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Angry at health care arguments? Get even.

March 28, 2012, 6:52 PM UTC

Remember when Ralph Nader ran for President in 2000 and claimed not to see any difference between George W. Bush and Al Gore, Jr., as presidential candidates, describing them as “Tweedledee and Tweedledum”? Remember when cool liberals like Susan Sarandon and Tim Robbins appeared at Nader’s rallies to show how anti-corporate they were, or how pure their liberalism was, or whatever the heck they thought they were doing?

Well, does someone seriously think that Al Gore would have appointed John Roberts, Jr., or Samuel Alito, Jr., to the U.S. Supreme Court, the way Bush predictably did?

I don’t want to get into the arcane arguments about whether Nader’s candidacy actually made the difference in Florida or Ohio in November 2000. The point is that every time I hear liberals wearily complaining that they see no difference between the major party candidates, I want to wring their necks. And when I hear it in the future, I’ll ask them to listen to Tuesday’s oral arguments on the constitutionality of the Affordable Care Act, a/k/a Obamacare.

The federal judiciary matters, and the Supreme Court matters most of all. To affect the composition of the federal judiciary you need to win Presidential elections. Republicans have understood these simple truths since at least the Ronald Reagan administration. Democrats — incomprehensibly — have not.

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This is why I have little patience when I hear a liberal today whining about the tenor of Tuesday’s arguments — that precedent isn’t being followed; that judicial restraint is being trampled upon; that the New Deal is being repealed (which it may be).

Sure, it’s painful to hear smart lawyers making arguments you don’t happen to find convincing. There’s always a temptation to think the justice or advocate making it secretly sees things exactly the way you do, and is just trying to pull a fast one. How else could someone shrewd enough to make such insidiously misleading arguments be gullible enough to fall for them?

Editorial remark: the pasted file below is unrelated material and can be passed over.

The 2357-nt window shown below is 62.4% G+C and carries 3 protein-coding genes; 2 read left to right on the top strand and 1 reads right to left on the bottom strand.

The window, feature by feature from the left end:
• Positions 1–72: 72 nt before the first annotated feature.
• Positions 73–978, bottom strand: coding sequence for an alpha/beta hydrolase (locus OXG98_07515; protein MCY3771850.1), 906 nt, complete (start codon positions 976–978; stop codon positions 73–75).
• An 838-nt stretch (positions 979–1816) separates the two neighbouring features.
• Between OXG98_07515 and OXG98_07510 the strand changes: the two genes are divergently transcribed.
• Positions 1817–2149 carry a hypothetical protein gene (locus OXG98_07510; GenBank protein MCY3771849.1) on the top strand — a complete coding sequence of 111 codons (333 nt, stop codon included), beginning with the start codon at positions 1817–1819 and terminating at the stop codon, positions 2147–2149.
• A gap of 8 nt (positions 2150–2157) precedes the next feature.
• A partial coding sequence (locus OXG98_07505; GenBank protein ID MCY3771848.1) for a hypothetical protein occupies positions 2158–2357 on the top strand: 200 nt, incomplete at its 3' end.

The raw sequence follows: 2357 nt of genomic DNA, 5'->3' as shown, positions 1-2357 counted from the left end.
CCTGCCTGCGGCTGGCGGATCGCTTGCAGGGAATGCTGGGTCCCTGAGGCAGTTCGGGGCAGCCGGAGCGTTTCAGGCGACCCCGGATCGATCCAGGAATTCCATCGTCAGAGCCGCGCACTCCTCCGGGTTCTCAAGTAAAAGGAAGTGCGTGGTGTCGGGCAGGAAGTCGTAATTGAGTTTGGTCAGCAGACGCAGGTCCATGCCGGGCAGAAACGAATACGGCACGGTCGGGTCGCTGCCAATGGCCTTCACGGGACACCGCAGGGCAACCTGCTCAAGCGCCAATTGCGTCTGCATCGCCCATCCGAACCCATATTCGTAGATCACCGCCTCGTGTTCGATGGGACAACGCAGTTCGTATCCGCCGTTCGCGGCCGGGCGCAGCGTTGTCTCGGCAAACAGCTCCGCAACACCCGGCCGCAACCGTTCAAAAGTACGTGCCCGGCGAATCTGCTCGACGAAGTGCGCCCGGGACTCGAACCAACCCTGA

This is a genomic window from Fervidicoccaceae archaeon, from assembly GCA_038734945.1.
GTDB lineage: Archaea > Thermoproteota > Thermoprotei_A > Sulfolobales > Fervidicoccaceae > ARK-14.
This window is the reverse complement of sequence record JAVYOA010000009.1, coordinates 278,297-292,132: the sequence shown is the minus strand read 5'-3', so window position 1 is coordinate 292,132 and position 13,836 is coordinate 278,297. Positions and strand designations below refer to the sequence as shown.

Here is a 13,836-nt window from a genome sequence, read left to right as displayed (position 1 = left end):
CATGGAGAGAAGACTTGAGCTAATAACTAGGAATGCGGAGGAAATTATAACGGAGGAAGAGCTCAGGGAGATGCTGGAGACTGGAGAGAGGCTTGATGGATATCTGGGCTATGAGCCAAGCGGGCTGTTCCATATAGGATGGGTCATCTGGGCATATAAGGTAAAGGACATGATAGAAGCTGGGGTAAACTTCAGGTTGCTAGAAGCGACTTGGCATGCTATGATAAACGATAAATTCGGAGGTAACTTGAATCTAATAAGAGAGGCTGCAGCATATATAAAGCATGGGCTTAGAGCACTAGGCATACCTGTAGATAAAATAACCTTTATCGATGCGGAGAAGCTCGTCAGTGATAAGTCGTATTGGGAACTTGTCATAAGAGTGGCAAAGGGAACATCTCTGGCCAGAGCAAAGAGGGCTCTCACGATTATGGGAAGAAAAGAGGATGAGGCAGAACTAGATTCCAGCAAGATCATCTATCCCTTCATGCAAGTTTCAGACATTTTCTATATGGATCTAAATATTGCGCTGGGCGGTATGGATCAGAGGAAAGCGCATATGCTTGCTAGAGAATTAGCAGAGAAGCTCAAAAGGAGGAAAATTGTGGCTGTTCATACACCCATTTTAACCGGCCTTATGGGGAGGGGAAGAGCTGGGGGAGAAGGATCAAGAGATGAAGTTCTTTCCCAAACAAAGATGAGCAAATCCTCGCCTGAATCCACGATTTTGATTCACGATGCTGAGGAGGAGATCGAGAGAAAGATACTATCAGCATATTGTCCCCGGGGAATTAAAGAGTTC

Unfortunately, that’s how constitutional arguments always seem to those on the losing end of them. It’s an illusion. It has something to do with the way our brains are hardwired. The conservative justices, in good faith, think your arguments are just as crummy and disingenuous as you think theirs are. They really do.

The lesson to learn here is the one that conservatives learned at least by the time President Ronald Reagan took office, and one to which liberals have been incomprehensibly impervious and obtuse for more than a generation: the federal judiciary is the most important institution shaping everyday life in our country, and to affect its composition you need to win Presidential elections.

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I put it this way last year in a profile of Chief Justice John Roberts: “The numbers have simply caught up with liberals . . . . For 42 years left-of-center Americans have been flirting with disaster vis-à-vis the Court, and now they’ve finally married it. Since 1968, Republicans have held the White House for twice as many years as Democrats (28, compared with 14), and they’ve made three times as many appointments to the Supreme Court (12 to 4).” With President Bush’s 2006 replacement of the moderate Justice Sandra Day O’Connor by Justice . . . Alito, a dependable conservative vote, the seesaw shifted.

As for the lower courts — fuhgeddabouddit. They shifted long ago. From the time Reagan took office 1981 until the end of last year, Republican presidents have appointed 906 judges, while Democratic presidents have appointed 505, according to the Administrative Office of U.S. Courts.

The reason conservatives get how important the federal courts are, while liberals don’t, is simple. They got stung with a series of rulings they never got over. Roe v. Wade is the obvious one, but Miranda v. Arizona was another, and for the religious right, the rulings banning prayer in public schools are still probably the ones they seethe over the most.

Now maybe liberals are getting it, and for the same reason. Now they’ve been stung: with Citizens United, with Parents Involved (upsetting liberal assumptions about racial balance and affirmative action), and next, possibly, with the spectacle of five unelected men striking down the most important Congressional social legislation in our lifetime.

If you end up being unhappy with the outcome of the Affordable Care Act case, spare me your trenchant and indignant rebuttals of Scalia’s arguments about broccoli. Just get your tail to the polls in November.